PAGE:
From a Derry council house to Ireland manager
The pictures on the wall in the front room of the Derry council house Martin O'Neill grew up in tell their own story. One was The Sacred Heart of Jesus, the other Pádraig Pearse – a testament to the devout Catholicism and strong sense of patriotism that were part of the formative years of Ireland's new football manager.
O'Neill's religious faith may not be as outwardly visible as his pride in his Irishness today, but the man from Foyleside who has an OBE to his name, has never forgotten his roots.
In an address to Áras an Uachtaráin in 2008, he mentioned how amazed he was that 50-odd years after being born into a working-class Irish nationalist background he would find himself interviewed by the Football Association about the possibility of managing the England national team.
He wasn't to get the job – the FA would break the bank to secure the signing of the Italian heavyweight, Fabio Capello – but it was a sign of the high regard with which O'Neill has long been held in football.
Just three years earlier he had quit a high-profile job as manager of Celtic in order to care for his wife Geraldine, who had been diagnosed with cancer.
In the testosterone-fuelled world of professional football, O'Neill was applauded for putting family first and when he returned to the fray after Geraldine had got through the worst of the treatment for non-Hodgkins lymphoma, he had little trouble landing a blue riband job at Aston Villa.
O'Neill has always been seen as a different animal to the typical football manager. Along with Arsenal boss, Arsene Wenger, he has long had a professorial air about him – unsurprising, perhaps, considering the law degree he acquired just as his career in the pro-game with Nottingham Forest was taking off. It remains as unusual today as it did in O'Neill's playing heyday of the 1970s for a top-level footballer to study for a third-level qualification.
Under Forest's great and charismatic manager, Brian Clough, O'Neill enjoyed enormous success, and his medal haul includes one European Cup and one League title. (He was dropped for Forest's first European Cup final in 1979, but played in the starting XI that retained the trophy the following year.)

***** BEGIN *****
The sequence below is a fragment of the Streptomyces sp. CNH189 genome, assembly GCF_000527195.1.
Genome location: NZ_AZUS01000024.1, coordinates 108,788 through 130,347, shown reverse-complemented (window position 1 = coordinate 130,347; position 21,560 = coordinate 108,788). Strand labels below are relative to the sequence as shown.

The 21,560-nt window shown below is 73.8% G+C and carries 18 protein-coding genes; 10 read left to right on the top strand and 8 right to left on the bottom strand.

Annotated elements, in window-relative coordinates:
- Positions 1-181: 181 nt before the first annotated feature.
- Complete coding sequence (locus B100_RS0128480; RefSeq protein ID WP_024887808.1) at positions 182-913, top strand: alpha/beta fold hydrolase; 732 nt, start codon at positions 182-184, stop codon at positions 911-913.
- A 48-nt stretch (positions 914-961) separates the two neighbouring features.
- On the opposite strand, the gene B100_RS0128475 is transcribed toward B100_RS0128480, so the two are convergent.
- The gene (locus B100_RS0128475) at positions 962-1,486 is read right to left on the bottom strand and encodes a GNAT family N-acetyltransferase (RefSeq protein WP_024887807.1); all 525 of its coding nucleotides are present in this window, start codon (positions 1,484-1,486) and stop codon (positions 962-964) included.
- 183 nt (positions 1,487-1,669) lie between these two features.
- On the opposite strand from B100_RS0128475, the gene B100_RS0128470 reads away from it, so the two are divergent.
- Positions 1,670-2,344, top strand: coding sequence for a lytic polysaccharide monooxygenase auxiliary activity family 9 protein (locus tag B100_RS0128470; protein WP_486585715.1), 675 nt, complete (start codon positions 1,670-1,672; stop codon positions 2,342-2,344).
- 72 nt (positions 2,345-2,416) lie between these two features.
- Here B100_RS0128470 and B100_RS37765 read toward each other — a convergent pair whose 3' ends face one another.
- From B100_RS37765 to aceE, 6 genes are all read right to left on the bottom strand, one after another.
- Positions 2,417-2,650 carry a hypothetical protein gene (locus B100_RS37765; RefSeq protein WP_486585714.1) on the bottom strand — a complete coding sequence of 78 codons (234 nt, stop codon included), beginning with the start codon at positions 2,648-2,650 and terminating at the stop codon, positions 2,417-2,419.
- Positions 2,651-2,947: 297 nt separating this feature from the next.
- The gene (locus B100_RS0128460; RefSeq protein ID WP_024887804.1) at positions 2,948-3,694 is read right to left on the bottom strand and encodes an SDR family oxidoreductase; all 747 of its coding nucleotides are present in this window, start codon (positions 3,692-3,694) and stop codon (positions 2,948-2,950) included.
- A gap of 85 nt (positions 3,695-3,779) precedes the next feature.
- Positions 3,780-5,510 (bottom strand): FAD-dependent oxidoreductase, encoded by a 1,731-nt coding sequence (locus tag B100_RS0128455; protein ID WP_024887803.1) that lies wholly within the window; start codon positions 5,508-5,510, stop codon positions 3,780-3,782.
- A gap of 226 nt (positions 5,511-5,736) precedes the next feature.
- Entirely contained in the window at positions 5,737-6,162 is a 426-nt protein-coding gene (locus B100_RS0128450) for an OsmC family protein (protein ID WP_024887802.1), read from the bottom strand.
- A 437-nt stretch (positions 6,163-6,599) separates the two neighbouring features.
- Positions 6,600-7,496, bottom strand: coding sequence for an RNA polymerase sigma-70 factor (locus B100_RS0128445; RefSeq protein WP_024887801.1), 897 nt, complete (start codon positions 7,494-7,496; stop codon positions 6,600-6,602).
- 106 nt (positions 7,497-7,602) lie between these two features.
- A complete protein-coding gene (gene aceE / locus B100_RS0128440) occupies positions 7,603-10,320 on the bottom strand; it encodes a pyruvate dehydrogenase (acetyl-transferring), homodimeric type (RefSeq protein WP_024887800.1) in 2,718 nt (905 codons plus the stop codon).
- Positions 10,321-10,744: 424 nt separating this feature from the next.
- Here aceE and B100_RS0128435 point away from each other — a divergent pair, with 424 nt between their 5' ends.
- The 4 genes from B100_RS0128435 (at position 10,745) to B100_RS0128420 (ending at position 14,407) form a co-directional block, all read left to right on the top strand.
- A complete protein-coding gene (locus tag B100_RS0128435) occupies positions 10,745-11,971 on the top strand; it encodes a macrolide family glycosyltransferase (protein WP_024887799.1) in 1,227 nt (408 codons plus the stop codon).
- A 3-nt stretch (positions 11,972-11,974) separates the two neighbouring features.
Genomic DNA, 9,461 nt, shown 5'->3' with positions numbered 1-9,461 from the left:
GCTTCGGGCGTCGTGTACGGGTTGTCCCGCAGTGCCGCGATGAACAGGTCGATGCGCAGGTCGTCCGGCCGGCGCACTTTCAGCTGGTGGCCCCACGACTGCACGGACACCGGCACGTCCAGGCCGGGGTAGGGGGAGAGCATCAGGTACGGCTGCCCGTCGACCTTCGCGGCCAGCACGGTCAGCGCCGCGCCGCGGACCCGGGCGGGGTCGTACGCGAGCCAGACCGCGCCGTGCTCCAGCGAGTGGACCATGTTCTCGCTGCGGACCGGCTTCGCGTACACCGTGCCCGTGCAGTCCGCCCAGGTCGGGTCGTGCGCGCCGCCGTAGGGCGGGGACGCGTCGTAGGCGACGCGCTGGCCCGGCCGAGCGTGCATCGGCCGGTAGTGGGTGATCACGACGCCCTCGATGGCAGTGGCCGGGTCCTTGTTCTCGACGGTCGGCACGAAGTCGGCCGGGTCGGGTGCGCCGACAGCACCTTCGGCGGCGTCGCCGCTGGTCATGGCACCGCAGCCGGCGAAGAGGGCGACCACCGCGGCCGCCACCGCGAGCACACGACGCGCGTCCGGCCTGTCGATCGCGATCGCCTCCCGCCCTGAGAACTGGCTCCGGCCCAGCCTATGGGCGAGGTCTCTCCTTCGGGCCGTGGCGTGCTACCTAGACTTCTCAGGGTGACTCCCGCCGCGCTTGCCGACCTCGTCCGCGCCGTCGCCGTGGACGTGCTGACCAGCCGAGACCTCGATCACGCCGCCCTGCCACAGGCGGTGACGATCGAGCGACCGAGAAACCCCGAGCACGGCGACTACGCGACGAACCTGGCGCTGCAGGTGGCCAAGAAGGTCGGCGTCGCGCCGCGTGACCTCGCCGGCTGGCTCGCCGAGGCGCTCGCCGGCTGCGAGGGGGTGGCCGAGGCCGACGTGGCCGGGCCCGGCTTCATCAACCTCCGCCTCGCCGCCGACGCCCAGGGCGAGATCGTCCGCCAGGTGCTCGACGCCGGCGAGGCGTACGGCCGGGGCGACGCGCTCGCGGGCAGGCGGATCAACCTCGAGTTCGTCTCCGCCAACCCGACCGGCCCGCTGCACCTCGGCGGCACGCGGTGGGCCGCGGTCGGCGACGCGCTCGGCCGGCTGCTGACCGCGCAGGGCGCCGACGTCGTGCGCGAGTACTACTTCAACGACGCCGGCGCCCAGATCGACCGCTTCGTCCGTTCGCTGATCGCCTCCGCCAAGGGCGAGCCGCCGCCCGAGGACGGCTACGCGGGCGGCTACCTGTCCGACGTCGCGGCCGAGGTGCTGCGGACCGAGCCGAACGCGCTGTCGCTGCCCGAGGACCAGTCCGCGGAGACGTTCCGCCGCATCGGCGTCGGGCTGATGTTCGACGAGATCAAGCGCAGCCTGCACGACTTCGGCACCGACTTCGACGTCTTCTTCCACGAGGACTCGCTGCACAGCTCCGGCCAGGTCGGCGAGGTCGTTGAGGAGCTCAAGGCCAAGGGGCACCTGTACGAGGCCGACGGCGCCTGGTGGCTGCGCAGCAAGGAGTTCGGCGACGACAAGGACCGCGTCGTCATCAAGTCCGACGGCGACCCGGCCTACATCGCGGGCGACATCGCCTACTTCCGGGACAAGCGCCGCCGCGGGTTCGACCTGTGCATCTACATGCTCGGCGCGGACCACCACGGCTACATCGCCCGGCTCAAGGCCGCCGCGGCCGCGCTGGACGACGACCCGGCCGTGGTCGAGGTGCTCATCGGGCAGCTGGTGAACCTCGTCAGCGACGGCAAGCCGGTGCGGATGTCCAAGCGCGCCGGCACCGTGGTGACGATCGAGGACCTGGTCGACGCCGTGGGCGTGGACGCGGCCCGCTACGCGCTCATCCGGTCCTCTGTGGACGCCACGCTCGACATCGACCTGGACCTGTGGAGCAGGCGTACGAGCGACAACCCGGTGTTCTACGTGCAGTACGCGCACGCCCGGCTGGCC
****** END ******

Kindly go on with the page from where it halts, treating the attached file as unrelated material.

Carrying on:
He was the first Catholic to captain Northern Ireland and was part of the country's golden team who reached the quarter finals of the 1982 World Cup, beating hosts Spain along the way.
While his future captain at Celtic, Neil Lennon, would be forced to quit the national team due to sectarian abuse, O'Neill rarely suffered hostility and – during his days in green-and-white – he was respected on both sides of the religious divide.
He once quipped that his primary school "did not involve Protestants or girls", but from an early age he learned to be respectful of the different traditions in the six counties. More recently, during his unsuccessful tenure as manager of the club he supported as boy, Sunderland, he tried to protect the Derry-born James McClean from the brickbats when he refused to wear a jersey with emblazoned poppy. O'Neill, as a pundit with ITV, has no problem sporting the emblem that commemorates those who died fighting for the Allies during World War II.
He will have been more aware than most of how that symbol is viewed in the city of Bloody Sunday, and he was to experience the occasional hardships of being Irish in the Britain of the 1970s.
In his spare time, the 61-year-old is said to be fixated with true-crime cold cases and has been known to visit the scenes of notorious murders. He and Geraldine have two daughters, Alana and Aisling, with the latter once bidding for pop stardom. She has put her musical aspirations on hold, but for her father it's all systems go.